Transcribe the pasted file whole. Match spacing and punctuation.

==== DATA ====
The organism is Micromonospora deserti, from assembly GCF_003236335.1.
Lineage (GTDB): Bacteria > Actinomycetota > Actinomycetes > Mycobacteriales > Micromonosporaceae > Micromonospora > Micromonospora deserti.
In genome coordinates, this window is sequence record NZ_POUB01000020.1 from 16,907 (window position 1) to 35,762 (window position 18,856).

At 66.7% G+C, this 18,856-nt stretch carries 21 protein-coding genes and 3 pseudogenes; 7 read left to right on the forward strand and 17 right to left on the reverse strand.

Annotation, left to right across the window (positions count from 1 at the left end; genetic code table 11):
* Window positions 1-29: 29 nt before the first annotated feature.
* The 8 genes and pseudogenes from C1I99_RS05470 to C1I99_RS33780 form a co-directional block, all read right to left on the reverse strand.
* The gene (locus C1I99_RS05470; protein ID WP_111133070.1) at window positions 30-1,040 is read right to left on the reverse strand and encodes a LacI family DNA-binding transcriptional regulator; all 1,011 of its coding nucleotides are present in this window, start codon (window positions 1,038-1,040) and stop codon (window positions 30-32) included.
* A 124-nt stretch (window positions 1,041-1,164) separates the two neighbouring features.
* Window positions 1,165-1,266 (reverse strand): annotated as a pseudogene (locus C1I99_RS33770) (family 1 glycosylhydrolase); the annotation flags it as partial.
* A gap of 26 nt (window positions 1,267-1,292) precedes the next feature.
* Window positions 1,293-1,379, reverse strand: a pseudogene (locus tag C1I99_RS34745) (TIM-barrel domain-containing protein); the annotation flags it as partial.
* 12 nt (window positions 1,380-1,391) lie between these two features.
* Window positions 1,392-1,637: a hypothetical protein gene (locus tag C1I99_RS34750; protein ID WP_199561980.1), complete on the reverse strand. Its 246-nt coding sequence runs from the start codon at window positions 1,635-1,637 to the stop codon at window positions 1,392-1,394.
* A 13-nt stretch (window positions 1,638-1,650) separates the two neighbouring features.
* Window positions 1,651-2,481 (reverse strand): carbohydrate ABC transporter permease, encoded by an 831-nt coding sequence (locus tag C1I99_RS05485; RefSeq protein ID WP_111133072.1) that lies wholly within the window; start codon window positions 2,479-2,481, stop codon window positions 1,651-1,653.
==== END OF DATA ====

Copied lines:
The organism is Micromonospora deserti, from assembly GCF_003236335.1.
Lineage (GTDB): Bacteria > Actinomycetota > Actinomycetes > Mycobacteriales > Micromonosporaceae > Micromonospora > Micromonospora deserti.
In genome coordinates, this window is sequence record NZ_POUB01000020.1 from 16,907 (window position 1) to 35,762 (window position 18,856).

At 66.7% G+C, this 18,856-nt stretch carries 21 protein-coding genes and 3 pseudogenes; 7 read left to right on the forward strand and 17 right to left on the reverse strand.

Annotation, left to right across the window (positions count from 1 at the left end; genetic code table 11):
* Window positions 1-29: 29 nt before the first annotated feature.
* The 8 genes and pseudogenes from C1I99_RS05470 to C1I99_RS33780 form a co-directional block, all read right to left on the reverse strand.
* The gene (locus C1I99_RS05470; protein ID WP_111133070.1) at window positions 30-1,040 is read right to left on the reverse strand and encodes a LacI family DNA-binding transcriptional regulator; all 1,011 of its coding nucleotides are present in this window, start codon (window positions 1,038-1,040) and stop codon (window positions 30-32) included.
* A 124-nt stretch (window positions 1,041-1,164) separates the two neighbouring features.
* Window positions 1,165-1,266 (reverse strand): annotated as a pseudogene (locus C1I99_RS33770) (family 1 glycosylhydrolase); the annotation flags it as partial.
* A gap of 26 nt (window positions 1,267-1,292) precedes the next feature.
* Window positions 1,293-1,379, reverse strand: a pseudogene (locus tag C1I99_RS34745) (TIM-barrel domain-containing protein); the annotation flags it as partial.
* 12 nt (window positions 1,380-1,391) lie between these two features.
* Window positions 1,392-1,637: a hypothetical protein gene (locus tag C1I99_RS34750; protein ID WP_199561980.1), complete on the reverse strand. Its 246-nt coding sequence runs from the start codon at window positions 1,635-1,637 to the stop codon at window positions 1,392-1,394.
* A 13-nt stretch (window positions 1,638-1,650) separates the two neighbouring features.
* Window positions 1,651-2,481 (reverse strand): carbohydrate ABC transporter permease, encoded by an 831-nt coding sequence (locus tag C1I99_RS05485; RefSeq protein ID WP_111133072.1) that lies wholly within the window; start codon window positions 2,479-2,481, stop codon window positions 1,651-1,653.